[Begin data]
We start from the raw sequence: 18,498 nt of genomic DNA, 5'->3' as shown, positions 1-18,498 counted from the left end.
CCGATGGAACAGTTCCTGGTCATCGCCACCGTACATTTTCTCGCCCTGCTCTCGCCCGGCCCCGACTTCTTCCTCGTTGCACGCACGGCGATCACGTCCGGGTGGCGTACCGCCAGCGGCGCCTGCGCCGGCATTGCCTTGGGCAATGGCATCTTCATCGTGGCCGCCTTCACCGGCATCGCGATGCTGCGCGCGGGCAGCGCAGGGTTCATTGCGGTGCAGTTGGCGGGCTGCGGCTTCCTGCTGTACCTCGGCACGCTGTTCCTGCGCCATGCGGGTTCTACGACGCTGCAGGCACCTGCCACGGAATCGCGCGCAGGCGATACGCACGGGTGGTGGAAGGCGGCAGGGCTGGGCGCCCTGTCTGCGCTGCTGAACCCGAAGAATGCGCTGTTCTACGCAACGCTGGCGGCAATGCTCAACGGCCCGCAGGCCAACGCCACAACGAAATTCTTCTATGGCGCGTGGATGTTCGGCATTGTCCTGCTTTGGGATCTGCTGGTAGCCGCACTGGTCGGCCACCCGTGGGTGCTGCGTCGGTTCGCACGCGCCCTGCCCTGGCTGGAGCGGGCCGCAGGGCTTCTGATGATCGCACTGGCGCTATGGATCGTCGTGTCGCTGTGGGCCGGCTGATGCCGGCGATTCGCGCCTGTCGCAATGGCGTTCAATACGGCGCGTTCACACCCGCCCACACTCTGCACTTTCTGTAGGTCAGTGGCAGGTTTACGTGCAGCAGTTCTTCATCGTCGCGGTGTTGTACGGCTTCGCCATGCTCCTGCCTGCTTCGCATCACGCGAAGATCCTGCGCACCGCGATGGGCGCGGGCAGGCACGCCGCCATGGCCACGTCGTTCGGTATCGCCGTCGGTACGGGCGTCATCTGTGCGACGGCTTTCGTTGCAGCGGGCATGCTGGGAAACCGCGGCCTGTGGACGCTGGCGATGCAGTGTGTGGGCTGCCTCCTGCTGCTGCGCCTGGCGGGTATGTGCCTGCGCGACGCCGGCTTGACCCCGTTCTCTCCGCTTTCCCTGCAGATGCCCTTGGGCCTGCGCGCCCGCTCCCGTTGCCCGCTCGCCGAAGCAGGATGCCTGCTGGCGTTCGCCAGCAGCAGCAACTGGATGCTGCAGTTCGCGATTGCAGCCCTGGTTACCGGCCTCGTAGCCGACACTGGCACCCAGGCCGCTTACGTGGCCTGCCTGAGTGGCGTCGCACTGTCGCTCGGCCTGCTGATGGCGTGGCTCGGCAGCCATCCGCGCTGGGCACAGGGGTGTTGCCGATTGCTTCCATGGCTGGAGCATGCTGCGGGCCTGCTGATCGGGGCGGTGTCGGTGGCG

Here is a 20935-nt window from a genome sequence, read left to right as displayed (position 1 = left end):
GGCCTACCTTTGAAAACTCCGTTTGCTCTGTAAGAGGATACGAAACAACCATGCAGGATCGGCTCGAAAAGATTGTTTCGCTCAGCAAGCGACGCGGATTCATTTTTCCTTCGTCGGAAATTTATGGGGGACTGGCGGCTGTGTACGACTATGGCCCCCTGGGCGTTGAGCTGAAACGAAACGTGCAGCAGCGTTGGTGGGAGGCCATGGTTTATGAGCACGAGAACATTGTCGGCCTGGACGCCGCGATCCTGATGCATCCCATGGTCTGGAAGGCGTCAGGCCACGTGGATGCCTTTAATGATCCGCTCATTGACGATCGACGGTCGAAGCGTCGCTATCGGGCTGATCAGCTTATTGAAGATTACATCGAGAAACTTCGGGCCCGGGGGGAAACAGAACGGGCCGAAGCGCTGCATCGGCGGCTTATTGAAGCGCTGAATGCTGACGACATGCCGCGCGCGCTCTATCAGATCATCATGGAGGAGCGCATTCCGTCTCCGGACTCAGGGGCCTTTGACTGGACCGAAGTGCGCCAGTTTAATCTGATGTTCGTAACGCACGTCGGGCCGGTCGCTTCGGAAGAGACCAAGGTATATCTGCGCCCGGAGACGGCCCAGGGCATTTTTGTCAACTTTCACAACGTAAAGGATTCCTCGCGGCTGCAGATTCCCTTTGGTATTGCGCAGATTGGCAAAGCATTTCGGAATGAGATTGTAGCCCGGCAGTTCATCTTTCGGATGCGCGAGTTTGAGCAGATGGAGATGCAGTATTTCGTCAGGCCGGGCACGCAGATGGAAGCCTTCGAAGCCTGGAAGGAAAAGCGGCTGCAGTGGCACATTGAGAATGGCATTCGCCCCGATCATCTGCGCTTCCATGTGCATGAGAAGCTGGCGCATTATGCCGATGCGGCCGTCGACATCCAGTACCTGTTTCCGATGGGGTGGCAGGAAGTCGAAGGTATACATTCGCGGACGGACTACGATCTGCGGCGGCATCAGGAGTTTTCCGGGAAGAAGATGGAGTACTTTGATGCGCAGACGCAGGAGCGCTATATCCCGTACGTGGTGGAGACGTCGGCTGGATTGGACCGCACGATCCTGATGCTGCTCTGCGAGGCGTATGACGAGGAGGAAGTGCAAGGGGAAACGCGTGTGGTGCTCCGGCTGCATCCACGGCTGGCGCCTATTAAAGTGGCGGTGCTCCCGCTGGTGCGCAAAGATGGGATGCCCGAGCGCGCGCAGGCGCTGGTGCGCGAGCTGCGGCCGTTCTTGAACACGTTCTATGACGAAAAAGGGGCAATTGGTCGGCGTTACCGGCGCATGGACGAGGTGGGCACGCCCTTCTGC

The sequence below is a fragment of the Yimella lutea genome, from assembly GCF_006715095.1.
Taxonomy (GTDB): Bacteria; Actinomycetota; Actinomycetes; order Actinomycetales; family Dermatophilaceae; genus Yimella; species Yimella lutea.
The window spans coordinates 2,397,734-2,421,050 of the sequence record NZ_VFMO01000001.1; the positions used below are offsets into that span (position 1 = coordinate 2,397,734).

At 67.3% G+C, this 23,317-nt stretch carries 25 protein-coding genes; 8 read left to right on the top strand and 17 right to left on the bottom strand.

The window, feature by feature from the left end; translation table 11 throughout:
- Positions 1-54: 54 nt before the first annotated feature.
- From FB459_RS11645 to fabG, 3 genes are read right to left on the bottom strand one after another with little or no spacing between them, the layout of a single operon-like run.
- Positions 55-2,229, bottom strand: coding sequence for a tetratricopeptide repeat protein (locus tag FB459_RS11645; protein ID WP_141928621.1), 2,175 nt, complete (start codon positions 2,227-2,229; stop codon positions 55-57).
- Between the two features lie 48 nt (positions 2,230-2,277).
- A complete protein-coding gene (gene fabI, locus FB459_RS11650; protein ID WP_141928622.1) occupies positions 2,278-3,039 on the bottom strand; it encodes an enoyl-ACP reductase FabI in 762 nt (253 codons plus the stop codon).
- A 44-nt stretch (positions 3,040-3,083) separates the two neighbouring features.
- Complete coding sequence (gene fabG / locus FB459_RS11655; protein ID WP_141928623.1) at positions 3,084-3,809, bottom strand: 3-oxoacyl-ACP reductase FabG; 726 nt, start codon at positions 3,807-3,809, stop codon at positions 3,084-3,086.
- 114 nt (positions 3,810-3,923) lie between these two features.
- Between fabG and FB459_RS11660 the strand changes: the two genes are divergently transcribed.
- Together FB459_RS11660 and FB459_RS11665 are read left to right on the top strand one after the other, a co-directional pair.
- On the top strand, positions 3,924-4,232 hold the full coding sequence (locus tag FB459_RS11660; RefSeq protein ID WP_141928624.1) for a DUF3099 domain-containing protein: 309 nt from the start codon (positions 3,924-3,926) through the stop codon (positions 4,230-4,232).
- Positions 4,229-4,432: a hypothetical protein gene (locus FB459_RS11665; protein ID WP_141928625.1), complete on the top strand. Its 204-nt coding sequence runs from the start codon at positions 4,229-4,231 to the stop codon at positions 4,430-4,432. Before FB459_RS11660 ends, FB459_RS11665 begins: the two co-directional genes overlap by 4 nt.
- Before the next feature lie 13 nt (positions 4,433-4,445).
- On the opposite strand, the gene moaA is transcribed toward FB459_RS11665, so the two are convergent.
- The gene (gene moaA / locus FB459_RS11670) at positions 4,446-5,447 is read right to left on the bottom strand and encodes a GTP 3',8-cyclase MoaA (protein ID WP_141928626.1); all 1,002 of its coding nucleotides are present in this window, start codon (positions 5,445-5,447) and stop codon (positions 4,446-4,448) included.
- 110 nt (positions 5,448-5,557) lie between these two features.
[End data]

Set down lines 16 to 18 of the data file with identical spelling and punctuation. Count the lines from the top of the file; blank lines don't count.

- Complete coding sequence (gene fabG / locus FB459_RS11655; protein ID WP_141928623.1) at positions 3,084-3,809, bottom strand: 3-oxoacyl-ACP reductase FabG; 726 nt, start codon at positions 3,807-3,809, stop codon at positions 3,084-3,086.
- 114 nt (positions 3,810-3,923) lie between these two features.
- Between fabG and FB459_RS11660 the strand changes: the two genes are divergently transcribed.